South Africans begin voting in tough test for ruling ANC
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South Africans have begun voting in elections seen as a test for the ruling African National Congress. It comes 25 years after the country's first multi-racial vote which marked the end of apartheid. Corruption, unemployment and economic growth are among the key issues.
President Cyril Ramaphosa, who took over from corruption-accused Jacob Zuma, acknowledged on the eve of the election that "we are humble enough to admit our mistakes. We have taken decisive steps to fight corruption".
Ramaphosa, 66, took office last year when Zuma was forced to resign as president by the ANC after nine years dominated by corruption allegations and economic problems.
However, support for the ANC has fallen in every election since 2004 with the party winning 54 percent in 2016 local elections, compared with 62 percent in 2014's national vote.
The party is tipped to win the vote, but with a reduced majority.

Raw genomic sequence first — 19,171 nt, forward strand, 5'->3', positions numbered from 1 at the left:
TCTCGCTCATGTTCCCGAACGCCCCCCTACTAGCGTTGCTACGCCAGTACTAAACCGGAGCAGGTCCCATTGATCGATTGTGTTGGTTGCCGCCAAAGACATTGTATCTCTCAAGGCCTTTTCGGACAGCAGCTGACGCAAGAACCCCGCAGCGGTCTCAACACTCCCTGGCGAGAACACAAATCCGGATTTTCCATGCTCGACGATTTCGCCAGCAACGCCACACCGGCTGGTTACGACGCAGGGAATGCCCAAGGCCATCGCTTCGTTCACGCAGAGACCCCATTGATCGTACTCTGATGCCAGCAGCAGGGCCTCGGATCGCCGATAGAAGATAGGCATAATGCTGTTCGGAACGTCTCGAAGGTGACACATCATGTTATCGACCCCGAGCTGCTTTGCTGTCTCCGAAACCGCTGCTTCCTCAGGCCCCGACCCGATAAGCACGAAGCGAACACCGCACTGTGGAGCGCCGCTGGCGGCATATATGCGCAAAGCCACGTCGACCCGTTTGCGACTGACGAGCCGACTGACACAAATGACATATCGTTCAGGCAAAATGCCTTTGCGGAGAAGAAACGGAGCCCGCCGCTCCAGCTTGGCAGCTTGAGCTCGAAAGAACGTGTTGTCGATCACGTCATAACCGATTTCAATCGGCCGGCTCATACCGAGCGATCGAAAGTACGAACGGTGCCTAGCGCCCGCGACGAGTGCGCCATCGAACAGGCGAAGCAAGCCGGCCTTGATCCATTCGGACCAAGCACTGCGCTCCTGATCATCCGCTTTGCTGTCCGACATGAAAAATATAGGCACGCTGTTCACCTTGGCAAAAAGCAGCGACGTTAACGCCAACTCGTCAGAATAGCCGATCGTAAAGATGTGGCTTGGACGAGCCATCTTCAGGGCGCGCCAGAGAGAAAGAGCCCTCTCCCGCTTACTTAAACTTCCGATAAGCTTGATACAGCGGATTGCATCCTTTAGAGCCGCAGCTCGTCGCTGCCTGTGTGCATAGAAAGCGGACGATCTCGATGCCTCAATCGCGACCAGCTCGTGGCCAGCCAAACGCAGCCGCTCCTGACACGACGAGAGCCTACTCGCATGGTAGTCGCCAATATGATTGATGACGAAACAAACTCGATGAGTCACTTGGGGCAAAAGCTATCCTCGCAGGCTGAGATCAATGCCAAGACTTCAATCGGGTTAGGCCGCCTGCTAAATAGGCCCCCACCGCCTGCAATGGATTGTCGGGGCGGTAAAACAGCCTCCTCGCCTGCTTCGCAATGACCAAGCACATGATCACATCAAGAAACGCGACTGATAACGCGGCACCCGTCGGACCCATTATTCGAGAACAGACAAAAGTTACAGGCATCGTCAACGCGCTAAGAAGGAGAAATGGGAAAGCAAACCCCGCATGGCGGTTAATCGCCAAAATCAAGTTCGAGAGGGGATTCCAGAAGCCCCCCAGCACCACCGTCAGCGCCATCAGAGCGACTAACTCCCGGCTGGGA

Growing dissatisfaction among South African voters
The ANC has been confronted by deepening public anger over its failure to tackle poverty and inequality in post-apartheid South Africa.
The economy grew just 0.8 percent in 2018 and unemployment hovers around 27 percent, and over 50 percent among young people.
More than 26 million people have registered to vote but local surveys suggest that six million young people are not on the electoral roll.
Of the 47 opposition parties in the race, only the main opposition centrist Democratic Alliance (DA) and the radical-left Economic Freedom Fighters (EFF) are major players.
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The DA's first black leader Mmusi Maimane is contesting his first general election since taking the helm in 2015, and is expected to make modest gains on 2014's 22 percent vote share.
"Vote for the future of this country and the South Africans who are unemployed," said Maimane after voting in Soweto, insisting the poll was not "a beauty pageant but a contract" between voters and their representatives.
The radical leftist EFF, founded six years ago by former ANC youth leader Julius Malema, is predicted to make major gains, growing from 6.3 percent to a forecast 11 percent.
Some 26.8 million voters are registered to cast ballots at 22,925 polling stations.
Early results will emerge on Thursday with an official winner declared on Saturday.
The party that wins most seats in parliament selects the president, who will be sworn in on May 25.
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